Greenhouse Gases (GHGs)Black Carbon (BC)

  • Include carbon dioxide (CO2), nitrous oxide (N2O), and methane (CH4)

  • Trap heat in Earth’s atmosphere resulting in a greenhouse effect, or “global warming”

  • Emitted during processes like combustion and livestock farming, and can remain suspended in the atmosphere for decades or even centuries


  • Fine particulate air pollution also known as "soot"

  • Emitted by combustion engines, BC is the second-largest contributor to climate change after CO2

  • BC can remain in the atmosphere for weeks before falling to Earth in rain or snow

Road vehicles have been major contributors to GHG and BC emissions for decades—particularly heavy-duty vehicles (HDVs) and diesel-engine vehicles, like those used for long-haul trucking.

Below is a snapshot of trucking’s global carbon footprint, beginning with global road emissions:

Global Road TransportationHeavy-duty Vehicles (Trucks)Diesel Engines

  • Creates nearly 30% of all global CO2 emissions


  • Responsible for 80% of the global rise in GHGs (1970-2020)


  • Contributed 30% of all road transport CO2 emissions in 2015


  • Expected to contribute 41% of all road-vehicle CO2 emissions by 2030

  • Responsible for upwards of 80% of black carbon emissions

  • Larger contributors of CO2 and black carbon than gasoline engines and emit 10 times more N2O


  • Diesel HDVs contributed 86% of N2O emissions in 2015


  • 78% of all on-road diesel black carbon emissions in 2017 were emitted by diesel HDVs

Industry Impact: Logistics and Shopping Show No Signs of Stopping

Ecommerce has become one of the most popular online activities. As a result, we’ve become more dependent on trucking—long-haul and last-mile—for the delivery of our goods, both personal and for business.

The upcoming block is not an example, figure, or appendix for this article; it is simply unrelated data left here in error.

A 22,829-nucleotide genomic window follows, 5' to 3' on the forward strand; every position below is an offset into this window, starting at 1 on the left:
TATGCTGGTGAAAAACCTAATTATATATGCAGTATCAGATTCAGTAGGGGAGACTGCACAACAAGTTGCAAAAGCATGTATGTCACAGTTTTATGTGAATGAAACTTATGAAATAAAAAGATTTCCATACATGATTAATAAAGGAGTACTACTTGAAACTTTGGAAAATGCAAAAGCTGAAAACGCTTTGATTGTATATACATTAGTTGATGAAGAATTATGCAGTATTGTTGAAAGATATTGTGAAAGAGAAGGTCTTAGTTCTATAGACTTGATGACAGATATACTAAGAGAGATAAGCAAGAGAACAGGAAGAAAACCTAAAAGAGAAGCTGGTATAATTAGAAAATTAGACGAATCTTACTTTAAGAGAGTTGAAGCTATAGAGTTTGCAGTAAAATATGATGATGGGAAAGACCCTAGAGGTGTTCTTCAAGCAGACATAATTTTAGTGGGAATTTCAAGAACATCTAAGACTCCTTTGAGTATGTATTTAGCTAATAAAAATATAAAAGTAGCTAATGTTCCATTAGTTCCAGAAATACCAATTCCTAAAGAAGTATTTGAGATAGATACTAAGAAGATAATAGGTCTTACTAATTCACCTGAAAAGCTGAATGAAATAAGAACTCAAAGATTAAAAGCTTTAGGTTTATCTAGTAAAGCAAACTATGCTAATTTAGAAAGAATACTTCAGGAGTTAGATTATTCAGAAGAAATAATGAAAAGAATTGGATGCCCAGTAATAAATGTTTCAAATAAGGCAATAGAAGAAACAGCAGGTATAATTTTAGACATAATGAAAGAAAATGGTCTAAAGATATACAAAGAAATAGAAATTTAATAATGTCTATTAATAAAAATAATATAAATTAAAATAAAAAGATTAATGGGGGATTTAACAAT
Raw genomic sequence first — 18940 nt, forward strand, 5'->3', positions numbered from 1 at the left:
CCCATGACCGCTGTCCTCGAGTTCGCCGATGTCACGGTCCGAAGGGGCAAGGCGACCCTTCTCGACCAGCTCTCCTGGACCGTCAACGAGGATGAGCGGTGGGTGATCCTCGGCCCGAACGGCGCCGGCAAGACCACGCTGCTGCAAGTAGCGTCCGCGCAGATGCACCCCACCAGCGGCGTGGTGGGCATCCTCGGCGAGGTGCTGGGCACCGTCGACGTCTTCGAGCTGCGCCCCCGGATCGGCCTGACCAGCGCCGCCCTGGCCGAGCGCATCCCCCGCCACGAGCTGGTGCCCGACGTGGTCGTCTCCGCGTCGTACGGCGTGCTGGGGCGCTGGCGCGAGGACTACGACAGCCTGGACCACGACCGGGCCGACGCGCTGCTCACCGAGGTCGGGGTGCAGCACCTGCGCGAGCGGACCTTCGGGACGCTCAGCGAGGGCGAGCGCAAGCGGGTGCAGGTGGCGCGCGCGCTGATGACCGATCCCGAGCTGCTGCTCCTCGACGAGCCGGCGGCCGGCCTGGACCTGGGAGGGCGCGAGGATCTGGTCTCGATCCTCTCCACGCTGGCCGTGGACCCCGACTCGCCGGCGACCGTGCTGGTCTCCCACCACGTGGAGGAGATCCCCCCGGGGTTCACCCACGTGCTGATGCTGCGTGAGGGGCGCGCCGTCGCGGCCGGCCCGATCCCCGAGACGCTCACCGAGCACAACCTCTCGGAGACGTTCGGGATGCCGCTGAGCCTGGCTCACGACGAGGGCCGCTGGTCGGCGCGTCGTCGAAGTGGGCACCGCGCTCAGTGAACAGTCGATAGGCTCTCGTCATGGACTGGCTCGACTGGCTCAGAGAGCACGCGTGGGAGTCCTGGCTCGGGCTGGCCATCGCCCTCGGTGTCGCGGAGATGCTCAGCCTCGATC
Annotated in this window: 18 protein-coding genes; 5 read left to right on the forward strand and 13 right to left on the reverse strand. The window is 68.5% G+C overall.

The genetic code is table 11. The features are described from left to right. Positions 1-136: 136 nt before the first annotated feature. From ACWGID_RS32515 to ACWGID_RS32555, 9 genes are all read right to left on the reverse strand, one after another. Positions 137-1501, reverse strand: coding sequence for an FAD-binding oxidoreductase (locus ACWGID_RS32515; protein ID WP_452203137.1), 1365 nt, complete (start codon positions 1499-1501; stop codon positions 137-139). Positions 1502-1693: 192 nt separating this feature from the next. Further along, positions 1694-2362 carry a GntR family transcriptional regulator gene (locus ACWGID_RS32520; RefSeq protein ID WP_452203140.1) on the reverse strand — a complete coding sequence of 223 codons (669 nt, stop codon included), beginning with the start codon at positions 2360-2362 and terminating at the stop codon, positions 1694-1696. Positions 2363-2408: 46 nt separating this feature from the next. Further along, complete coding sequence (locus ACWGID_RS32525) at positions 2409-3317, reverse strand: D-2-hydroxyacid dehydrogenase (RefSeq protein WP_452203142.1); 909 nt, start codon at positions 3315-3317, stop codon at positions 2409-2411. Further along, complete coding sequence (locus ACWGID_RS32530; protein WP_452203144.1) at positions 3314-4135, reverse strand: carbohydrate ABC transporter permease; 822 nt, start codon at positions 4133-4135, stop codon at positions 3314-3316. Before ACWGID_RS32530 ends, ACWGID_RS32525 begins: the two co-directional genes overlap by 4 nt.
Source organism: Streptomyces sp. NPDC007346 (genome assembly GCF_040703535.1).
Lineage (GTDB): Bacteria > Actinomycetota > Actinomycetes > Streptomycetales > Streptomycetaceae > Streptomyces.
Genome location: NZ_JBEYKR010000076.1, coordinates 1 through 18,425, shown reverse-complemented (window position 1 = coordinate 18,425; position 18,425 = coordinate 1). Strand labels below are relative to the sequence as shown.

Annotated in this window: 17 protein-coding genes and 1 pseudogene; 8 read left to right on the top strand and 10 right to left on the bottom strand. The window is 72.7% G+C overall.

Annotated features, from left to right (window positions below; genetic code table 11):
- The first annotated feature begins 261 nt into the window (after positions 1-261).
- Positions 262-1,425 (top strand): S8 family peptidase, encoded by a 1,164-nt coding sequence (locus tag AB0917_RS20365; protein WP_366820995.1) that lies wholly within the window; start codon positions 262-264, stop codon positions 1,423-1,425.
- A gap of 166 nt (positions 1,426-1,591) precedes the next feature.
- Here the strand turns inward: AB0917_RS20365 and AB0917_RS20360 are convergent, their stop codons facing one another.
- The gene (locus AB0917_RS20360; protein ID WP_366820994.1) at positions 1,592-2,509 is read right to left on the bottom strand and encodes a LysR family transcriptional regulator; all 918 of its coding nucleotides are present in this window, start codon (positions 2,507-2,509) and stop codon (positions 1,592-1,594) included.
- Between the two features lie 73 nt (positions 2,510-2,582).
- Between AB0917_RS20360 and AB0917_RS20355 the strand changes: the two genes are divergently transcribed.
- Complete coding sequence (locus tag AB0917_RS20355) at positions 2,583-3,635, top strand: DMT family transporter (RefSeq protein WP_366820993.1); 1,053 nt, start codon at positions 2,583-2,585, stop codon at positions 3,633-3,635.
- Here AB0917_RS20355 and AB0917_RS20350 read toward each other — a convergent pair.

That trend is expected to continue:

  • By 2040, it’s estimated that 95% of all purchases will be facilitated by ecommerce
  • By 2022, e-retail revenues are projected to double from $3.53 trillion in 2019 to $6.54 trillion
  • Logistics is already a $6.5 trillion industry, of which trucking makes up 43%

Combined with international trade, the impact on long-haul and last-mile transport—and CO2 emissions—becomes more pronounced every year, and has accounted for the 80% rise in worldwide GHG emissions from 1970 to 2010.

Although last-mile transport is increasingly reliant on electric vehicles, long-haul trucking still relies heavily on fossil fuels that emit GHGs like CO2.

As a result, road freight’s contribution to CO2 emissions is projected to grow to 56% by 2050.

The Carbon Market: Reducing Emissions and Improving Bottom Lines

In 1997, the United Nations’ Intergovernmental Panel on Climate Change (IPCC) developed a carbon credit proposal—the Kyoto Protocol—to reduce global carbon emissions. It has guided policies ever since, leading to a proliferation of green strategies that mitigate climate risk and improve business operations.

Companies can leverage this opportunity with a multi-pronged, integrated approach that results in a patented way to harness the carbon market, while improving operations and bottom lines:

The Carbon MarketTechnological Solutions & Carbon Credits

  • Carbon credits are released to companies, helping to reduce GHG emissions by incentivizing environmental measures


  • Allows for efficiencies and credit trading

  • By embracing technology that improves fuel efficiency and optimizes fleets, companies reduce emissions while storing credits for trading


  • Aided by dynaCERT and certified by Verra, extra carbon credits can be captured at a 50/50 shared value


  • Simultaneously, emission-reduction technology and routing software optimizes fleets, reduces GHGs, and enables carbon credit accumulation and trading


  • Responsible for upwards of 80% of black carbon emissions

The benefits of integrated solutions range from improved driver safety and retention to optimized routes, fuel savings, and carbon credit accumulation.

Heavy-Duty Solutions: Driving a Cleaner Future

The long-term impact of the ecommerce boom on CO2 emissions remains to be seen. But it’s coming up quickly on the horizon.

When the weight of the pandemic is lifted, we are likely to encounter more than a transformed economy. An evolving global transport network—supported by technological innovation and new policies like those planned by the U.S. Biden government—is likely to enable more opportunities on the carbon market and pave the way for a greener future.